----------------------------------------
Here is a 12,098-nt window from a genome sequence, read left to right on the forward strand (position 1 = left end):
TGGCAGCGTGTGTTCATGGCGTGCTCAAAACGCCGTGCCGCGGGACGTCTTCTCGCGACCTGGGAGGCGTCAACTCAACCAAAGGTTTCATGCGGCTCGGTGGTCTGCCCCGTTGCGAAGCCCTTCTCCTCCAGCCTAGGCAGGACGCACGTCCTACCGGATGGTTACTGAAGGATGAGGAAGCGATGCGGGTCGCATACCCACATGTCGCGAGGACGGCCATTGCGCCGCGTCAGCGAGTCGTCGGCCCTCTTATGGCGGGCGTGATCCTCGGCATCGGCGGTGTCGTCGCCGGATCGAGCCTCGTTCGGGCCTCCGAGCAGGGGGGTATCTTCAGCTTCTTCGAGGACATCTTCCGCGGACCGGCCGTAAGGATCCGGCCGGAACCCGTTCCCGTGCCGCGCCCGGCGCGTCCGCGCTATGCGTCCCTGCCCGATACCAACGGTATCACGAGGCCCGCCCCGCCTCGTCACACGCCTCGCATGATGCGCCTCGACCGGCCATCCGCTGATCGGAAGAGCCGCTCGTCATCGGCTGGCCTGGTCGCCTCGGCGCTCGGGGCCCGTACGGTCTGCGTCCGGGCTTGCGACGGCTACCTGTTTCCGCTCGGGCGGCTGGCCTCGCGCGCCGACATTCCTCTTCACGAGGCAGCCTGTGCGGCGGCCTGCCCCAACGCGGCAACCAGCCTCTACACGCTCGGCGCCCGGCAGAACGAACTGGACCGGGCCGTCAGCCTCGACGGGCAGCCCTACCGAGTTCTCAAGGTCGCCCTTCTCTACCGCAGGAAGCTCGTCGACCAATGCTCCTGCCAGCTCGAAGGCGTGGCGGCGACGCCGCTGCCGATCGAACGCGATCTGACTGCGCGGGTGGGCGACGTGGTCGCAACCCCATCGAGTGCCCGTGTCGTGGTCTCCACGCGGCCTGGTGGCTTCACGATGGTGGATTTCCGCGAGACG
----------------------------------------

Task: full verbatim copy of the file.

Here is a 12,098-nt window from a genome sequence, read left to right on the forward strand (position 1 = left end):
TGGCAGCGTGTGTTCATGGCGTGCTCAAAACGCCGTGCCGCGGGACGTCTTCTCGCGACCTGGGAGGCGTCAACTCAACCAAAGGTTTCATGCGGCTCGGTGGTCTGCCCCGTTGCGAAGCCCTTCTCCTCCAGCCTAGGCAGGACGCACGTCCTACCGGATGGTTACTGAAGGATGAGGAAGCGATGCGGGTCGCATACCCACATGTCGCGAGGACGGCCATTGCGCCGCGTCAGCGAGTCGTCGGCCCTCTTATGGCGGGCGTGATCCTCGGCATCGGCGGTGTCGTCGCCGGATCGAGCCTCGTTCGGGCCTCCGAGCAGGGGGGTATCTTCAGCTTCTTCGAGGACATCTTCCGCGGACCGGCCGTAAGGATCCGGCCGGAACCCGTTCCCGTGCCGCGCCCGGCGCGTCCGCGCTATGCGTCCCTGCCCGATACCAACGGTATCACGAGGCCCGCCCCGCCTCGTCACACGCCTCGCATGATGCGCCTCGACCGGCCATCCGCTGATCGGAAGAGCCGCTCGTCATCGGCTGGCCTGGTCGCCTCGGCGCTCGGGGCCCGTACGGTCTGCGTCCGGGCTTGCGACGGCTACCTGTTTCCGCTCGGGCGGCTGGCCTCGCGCGCCGACATTCCTCTTCACGAGGCAGCCTGTGCGGCGGCCTGCCCCAACGCGGCAACCAGCCTCTACACGCTCGGCGCCCGGCAGAACGAACTGGACCGGGCCGTCAGCCTCGACGGGCAGCCCTACCGAGTTCTCAAGGTCGCCCTTCTCTACCGCAGGAAGCTCGTCGACCAATGCTCCTGCCAGCTCGAAGGCGTGGCGGCGACGCCGCTGCCGATCGAACGCGATCTGACTGCGCGGGTGGGCGACGTGGTCGCAACCCCATCGAGTGCCCGTGTCGTGGTCTCCACGCGGCCTGGTGGCTTCACGATGGTGGATTTCCGCGAGACG